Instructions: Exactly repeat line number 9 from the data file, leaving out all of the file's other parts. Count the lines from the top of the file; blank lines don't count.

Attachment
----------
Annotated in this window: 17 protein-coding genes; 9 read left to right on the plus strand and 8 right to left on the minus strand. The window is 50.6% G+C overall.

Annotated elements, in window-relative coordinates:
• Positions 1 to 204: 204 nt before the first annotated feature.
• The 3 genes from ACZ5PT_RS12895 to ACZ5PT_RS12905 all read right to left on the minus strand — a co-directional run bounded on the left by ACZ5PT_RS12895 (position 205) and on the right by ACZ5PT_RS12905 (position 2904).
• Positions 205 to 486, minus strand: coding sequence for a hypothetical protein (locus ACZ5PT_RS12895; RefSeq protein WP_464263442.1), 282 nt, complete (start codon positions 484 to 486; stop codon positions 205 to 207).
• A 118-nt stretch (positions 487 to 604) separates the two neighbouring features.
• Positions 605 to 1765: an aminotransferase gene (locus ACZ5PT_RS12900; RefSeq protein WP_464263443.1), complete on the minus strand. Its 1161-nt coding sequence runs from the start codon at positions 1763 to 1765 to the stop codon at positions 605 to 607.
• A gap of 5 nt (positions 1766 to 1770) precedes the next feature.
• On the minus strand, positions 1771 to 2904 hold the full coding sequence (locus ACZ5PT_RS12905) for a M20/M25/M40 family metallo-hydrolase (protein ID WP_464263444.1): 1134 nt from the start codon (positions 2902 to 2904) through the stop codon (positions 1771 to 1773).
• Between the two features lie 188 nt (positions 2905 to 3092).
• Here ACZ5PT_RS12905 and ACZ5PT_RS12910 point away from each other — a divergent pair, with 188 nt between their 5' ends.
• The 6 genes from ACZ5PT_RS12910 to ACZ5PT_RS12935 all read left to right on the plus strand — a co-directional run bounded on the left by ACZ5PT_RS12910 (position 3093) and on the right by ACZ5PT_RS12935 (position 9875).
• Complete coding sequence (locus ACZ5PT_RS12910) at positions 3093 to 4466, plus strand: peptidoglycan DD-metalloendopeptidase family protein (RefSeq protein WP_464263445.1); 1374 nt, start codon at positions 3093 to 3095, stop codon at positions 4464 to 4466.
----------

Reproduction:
• On the minus strand, positions 1771 to 2904 hold the full coding sequence (locus ACZ5PT_RS12905) for a M20/M25/M40 family metallo-hydrolase (protein ID WP_464263444.1): 1134 nt from the start codon (positions 2902 to 2904) through the stop codon (positions 1771 to 1773).